Thursday morning I set off for Madison Ruby Conf. The conference didn’t start until Friday, so I figured I could look around a little. When I went to look up madison attractions however, the only one that really struck me was The Cave of the Mounds, a little outside of the city proper. (The House on the Rock was farther out, and a day trip in and of itself.)
It turned out to be around a half-hour past Madison, so it wasn’t quite as quick of an excursion as I thought. I did pass Erb Road on the way out, which seemed somehow appropriate for a trip to a Ruby conference (ERB is a common template format in Ruby on Rails) I relied on there being signs to direct me to the cave, and was not disappointed. I suppose it was about as close to the highway as a natural landmark could reasonably be.
Once I got out of the car, I saw a sign saying that the caves were cool, so I went back for jeans. By good fortune I was already wearing my only regular long-sleeve shirt, from Rubyconf.
The area outside of the cave includes a road painted as a timeline, terminating at the front door of the waiting room/gift shop, with the date of discovery. The gift shop was exactly what you’d expect – lots of fossils and crystals. It looks like they have recently installed a fossil dig and gem mining (e.g. rinsing)
The tour itself started with a video which went over the formation of caves and the discovery of this cave. The cave itself is an interesting study in contrasts. One one hand, they admonished us not to touch the cave, since it can disrupt the natural cave formation. On the other hand, the floor has been paved with cement to create a smooth walking surface, with stairs in places. The larger portion also has at least one artificial level, which obscures the size of the main cavern.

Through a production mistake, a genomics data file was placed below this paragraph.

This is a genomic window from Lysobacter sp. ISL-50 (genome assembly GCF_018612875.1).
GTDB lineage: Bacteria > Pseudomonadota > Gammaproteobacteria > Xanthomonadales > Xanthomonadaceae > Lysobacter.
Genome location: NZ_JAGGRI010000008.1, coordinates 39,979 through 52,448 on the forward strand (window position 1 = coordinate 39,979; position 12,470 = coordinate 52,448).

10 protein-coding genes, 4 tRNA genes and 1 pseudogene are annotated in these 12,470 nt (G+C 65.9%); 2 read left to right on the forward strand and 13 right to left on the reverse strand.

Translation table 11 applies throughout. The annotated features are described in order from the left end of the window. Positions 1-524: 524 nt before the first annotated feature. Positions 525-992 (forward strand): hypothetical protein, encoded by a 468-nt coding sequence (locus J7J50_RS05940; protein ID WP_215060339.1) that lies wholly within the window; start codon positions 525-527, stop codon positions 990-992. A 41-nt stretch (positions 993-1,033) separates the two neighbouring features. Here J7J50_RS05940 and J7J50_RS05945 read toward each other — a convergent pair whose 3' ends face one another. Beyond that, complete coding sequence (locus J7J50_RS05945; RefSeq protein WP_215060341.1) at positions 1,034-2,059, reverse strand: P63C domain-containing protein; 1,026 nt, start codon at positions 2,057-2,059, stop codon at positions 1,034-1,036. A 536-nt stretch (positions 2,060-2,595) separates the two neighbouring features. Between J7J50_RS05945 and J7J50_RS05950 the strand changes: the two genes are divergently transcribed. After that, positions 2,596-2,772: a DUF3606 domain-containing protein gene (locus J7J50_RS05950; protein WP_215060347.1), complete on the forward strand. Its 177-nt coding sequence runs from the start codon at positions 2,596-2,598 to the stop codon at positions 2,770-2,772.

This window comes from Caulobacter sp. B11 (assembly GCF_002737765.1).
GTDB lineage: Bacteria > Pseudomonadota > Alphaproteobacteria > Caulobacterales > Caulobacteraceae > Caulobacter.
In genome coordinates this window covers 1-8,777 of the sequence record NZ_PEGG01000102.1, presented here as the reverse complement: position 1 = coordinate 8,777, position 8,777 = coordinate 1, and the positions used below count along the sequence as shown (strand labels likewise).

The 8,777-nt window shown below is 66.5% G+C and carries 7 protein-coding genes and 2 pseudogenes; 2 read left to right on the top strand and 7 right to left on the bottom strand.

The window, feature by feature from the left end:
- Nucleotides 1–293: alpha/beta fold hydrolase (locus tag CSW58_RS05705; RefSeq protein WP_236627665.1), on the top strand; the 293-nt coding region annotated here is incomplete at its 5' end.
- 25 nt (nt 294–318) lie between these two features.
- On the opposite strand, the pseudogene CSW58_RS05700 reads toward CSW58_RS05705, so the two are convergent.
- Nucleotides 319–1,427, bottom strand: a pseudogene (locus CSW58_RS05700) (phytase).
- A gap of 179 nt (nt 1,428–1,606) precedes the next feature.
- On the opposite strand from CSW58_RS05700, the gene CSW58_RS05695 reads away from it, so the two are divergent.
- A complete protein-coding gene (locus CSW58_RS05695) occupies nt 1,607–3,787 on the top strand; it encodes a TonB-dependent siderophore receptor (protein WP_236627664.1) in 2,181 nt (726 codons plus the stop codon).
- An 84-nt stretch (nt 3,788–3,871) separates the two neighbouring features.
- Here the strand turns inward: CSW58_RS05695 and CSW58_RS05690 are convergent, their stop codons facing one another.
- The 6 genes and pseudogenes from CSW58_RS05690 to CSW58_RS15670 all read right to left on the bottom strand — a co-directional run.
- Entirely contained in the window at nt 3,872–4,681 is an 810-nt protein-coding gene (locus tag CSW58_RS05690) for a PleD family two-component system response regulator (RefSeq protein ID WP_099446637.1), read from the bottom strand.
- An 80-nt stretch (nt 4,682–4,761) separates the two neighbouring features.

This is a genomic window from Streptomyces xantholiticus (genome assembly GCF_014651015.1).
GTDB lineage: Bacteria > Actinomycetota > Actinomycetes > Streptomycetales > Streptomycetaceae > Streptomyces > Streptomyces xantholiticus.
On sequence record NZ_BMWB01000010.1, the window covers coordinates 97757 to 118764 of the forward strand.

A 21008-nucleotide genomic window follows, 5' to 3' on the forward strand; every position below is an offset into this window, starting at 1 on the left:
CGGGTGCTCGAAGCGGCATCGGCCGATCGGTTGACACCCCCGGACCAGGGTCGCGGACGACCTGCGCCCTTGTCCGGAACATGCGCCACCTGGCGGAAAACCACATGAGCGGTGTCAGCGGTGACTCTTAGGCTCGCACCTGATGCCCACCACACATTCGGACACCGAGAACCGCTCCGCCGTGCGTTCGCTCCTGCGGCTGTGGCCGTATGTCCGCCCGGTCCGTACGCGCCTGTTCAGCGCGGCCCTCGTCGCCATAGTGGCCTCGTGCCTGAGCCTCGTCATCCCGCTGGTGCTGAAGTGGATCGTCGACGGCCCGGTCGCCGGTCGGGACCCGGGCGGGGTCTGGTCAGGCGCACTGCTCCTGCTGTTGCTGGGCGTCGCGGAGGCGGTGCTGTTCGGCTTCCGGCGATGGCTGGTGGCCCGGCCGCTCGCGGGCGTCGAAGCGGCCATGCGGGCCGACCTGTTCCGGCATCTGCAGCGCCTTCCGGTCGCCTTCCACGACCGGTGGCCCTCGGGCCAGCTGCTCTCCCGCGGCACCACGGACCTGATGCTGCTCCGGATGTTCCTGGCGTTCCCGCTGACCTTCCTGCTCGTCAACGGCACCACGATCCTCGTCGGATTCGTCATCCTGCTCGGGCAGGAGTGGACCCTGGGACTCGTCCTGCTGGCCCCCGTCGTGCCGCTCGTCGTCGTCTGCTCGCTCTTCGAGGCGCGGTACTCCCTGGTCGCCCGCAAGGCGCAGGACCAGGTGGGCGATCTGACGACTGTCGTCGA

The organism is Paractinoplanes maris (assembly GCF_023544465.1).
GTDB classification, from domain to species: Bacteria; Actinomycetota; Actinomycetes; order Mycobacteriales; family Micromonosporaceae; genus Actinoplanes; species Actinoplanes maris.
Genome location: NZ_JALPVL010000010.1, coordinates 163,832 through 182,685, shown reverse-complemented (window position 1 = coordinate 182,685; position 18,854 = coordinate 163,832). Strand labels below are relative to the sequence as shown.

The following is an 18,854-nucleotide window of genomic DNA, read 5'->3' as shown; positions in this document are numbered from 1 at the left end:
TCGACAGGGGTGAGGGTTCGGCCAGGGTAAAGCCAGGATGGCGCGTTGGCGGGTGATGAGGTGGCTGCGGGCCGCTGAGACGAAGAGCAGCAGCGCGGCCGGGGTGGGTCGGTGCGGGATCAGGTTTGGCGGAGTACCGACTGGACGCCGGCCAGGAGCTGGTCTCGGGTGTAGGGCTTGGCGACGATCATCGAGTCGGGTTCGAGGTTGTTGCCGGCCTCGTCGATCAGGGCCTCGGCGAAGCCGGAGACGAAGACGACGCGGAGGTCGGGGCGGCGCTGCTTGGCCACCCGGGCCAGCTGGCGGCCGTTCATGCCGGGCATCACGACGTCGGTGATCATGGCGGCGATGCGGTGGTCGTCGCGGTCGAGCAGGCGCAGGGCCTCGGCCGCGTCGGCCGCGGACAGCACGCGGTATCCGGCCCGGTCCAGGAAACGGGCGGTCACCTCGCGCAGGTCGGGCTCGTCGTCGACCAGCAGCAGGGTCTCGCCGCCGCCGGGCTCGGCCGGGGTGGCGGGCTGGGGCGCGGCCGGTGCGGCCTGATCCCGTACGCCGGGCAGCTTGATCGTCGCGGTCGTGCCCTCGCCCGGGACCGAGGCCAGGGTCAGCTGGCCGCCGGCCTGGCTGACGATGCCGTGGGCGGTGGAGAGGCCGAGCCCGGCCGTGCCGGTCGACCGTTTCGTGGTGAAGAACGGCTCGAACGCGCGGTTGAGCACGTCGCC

It’s also a study in the contrast of light and dark. The cave itself has no light at all (a point demonstrated for a few moments in a “you can’t see your hand in front of your face” part of the tour. (The little girl with flashing shoes thankfully remained still.) Lights are turned on selectively as tours pass through, with the stated purpose to prevent mold and such from finding it too hospitable. Lighting is mostly spotlights, pointing out salient cave features while maintaining the suggestion of darkness. The tour also uses the light to great effect, leaving areas in darkness until it suddenly opens up in a dramatic reveal.
One feature of the cave is where deposits formed variegated strips called “cave bacon”. Apparently water drips follow a path and leave behind deposits; this makes the area slightly lower, and more drop follow, slowly building a ridge. It was another apropos point for the trip to Madison Ruby (Chunky Bacon is a part of the Ruby culture)
Towards the beginning of the tour, we were shown an area where a sinkhole had collapsed into one end of the cave. I spent a little time afterwards going around the above-ground paths. I found a few sinkholes, but it wasn’t clear which one was over that end of the cave.